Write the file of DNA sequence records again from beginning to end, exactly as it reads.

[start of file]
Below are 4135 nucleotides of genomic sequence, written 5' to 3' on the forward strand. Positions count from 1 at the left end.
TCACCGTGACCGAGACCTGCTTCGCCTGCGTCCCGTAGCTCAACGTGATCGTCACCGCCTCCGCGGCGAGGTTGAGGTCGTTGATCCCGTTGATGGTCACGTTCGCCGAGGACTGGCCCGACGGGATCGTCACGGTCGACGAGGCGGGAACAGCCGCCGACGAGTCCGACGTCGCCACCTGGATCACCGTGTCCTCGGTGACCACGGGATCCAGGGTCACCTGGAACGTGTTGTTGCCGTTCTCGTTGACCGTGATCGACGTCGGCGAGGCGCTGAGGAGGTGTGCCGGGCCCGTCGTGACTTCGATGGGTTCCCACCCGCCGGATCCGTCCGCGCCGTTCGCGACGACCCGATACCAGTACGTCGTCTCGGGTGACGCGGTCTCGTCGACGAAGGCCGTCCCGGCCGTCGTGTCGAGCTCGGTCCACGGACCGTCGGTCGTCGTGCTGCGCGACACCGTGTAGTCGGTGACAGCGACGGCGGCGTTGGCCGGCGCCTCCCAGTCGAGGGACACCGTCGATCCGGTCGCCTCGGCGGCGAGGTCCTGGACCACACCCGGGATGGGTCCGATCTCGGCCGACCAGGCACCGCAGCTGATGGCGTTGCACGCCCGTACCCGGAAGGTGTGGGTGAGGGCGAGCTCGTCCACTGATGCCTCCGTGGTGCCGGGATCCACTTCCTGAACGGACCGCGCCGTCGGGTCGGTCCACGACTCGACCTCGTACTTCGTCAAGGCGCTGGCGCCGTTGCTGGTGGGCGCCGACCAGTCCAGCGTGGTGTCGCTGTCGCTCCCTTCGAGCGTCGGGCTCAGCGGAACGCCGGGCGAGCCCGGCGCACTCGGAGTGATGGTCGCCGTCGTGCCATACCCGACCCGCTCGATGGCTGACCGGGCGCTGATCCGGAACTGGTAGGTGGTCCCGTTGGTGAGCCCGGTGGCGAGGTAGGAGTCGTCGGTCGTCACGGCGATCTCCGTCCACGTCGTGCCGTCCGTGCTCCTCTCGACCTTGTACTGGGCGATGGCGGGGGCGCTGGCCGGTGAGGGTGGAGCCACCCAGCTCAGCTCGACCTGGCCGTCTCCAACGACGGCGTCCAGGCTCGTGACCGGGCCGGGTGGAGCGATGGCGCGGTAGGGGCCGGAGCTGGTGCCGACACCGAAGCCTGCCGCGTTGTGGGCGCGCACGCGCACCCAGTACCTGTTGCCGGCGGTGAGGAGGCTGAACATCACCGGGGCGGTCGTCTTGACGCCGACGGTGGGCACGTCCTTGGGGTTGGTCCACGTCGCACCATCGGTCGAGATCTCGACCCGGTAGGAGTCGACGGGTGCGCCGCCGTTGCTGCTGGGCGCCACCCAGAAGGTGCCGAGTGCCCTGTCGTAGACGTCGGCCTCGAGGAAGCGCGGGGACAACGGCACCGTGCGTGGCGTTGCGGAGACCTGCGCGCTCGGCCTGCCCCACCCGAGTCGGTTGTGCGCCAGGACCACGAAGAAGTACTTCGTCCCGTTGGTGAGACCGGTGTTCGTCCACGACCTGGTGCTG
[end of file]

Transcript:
Below are 4135 nucleotides of genomic sequence, written 5' to 3' on the forward strand. Positions count from 1 at the left end.
TCACCGTGACCGAGACCTGCTTCGCCTGCGTCCCGTAGCTCAACGTGATCGTCACCGCCTCCGCGGCGAGGTTGAGGTCGTTGATCCCGTTGATGGTCACGTTCGCCGAGGACTGGCCCGACGGGATCGTCACGGTCGACGAGGCGGGAACAGCCGCCGACGAGTCCGACGTCGCCACCTGGATCACCGTGTCCTCGGTGACCACGGGATCCAGGGTCACCTGGAACGTGTTGTTGCCGTTCTCGTTGACCGTGATCGACGTCGGCGAGGCGCTGAGGAGGTGTGCCGGGCCCGTCGTGACTTCGATGGGTTCCCACCCGCCGGATCCGTCCGCGCCGTTCGCGACGACCCGATACCAGTACGTCGTCTCGGGTGACGCGGTCTCGTCGACGAAGGCCGTCCCGGCCGTCGTGTCGAGCTCGGTCCACGGACCGTCGGTCGTCGTGCTGCGCGACACCGTGTAGTCGGTGACAGCGACGGCGGCGTTGGCCGGCGCCTCCCAGTCGAGGGACACCGTCGATCCGGTCGCCTCGGCGGCGAGGTCCTGGACCACACCCGGGATGGGTCCGATCTCGGCCGACCAGGCACCGCAGCTGATGGCGTTGCACGCCCGTACCCGGAAGGTGTGGGTGAGGGCGAGCTCGTCCACTGATGCCTCCGTGGTGCCGGGATCCACTTCCTGAACGGACCGCGCCGTCGGGTCGGTCCACGACTCGACCTCGTACTTCGTCAAGGCGCTGGCGCCGTTGCTGGTGGGCGCCGACCAGTCCAGCGTGGTGTCGCTGTCGCTCCCTTCGAGCGTCGGGCTCAGCGGAACGCCGGGCGAGCCCGGCGCACTCGGAGTGATGGTCGCCGTCGTGCCATACCCGACCCGCTCGATGGCTGACCGGGCGCTGATCCGGAACTGGTAGGTGGTCCCGTTGGTGAGCCCGGTGGCGAGGTAGGAGTCGTCGGTCGTCACGGCGATCTCCGTCCACGTCGTGCCGTCCGTGCTCCTCTCGACCTTGTACTGGGCGATGGCGGGGGCGCTGGCCGGTGAGGGTGGAGCCACCCAGCTCAGCTCGACCTGGCCGTCTCCAACGACGGCGTCCAGGCTCGTGACCGGGCCGGGTGGAGCGATGGCGCGGTAGGGGCCGGAGCTGGTGCCGACACCGAAGCCTGCCGCGTTGTGGGCGCGCACGCGCACCCAGTACCTGTTGCCGGCGGTGAGGAGGCTGAACATCACCGGGGCGGTCGTCTTGACGCCGACGGTGGGCACGTCCTTGGGGTTGGTCCACGTCGCACCATCGGTCGAGATCTCGACCCGGTAGGAGTCGACGGGTGCGCCGCCGTTGCTGCTGGGCGCCACCCAGAAGGTGCCGAGTGCCCTGTCGTAGACGTCGGCCTCGAGGAAGCGCGGGGACAACGGCACCGTGCGTGGCGTTGCGGAGACCTGCGCGCTCGGCCTGCCCCACCCGAGTCGGTTGTGCGCCAGGACCACGAAGAAGTACTTCGTCCCGTTGGTGAGACCGGTGTTCGTCCACGACCTGGTGCTG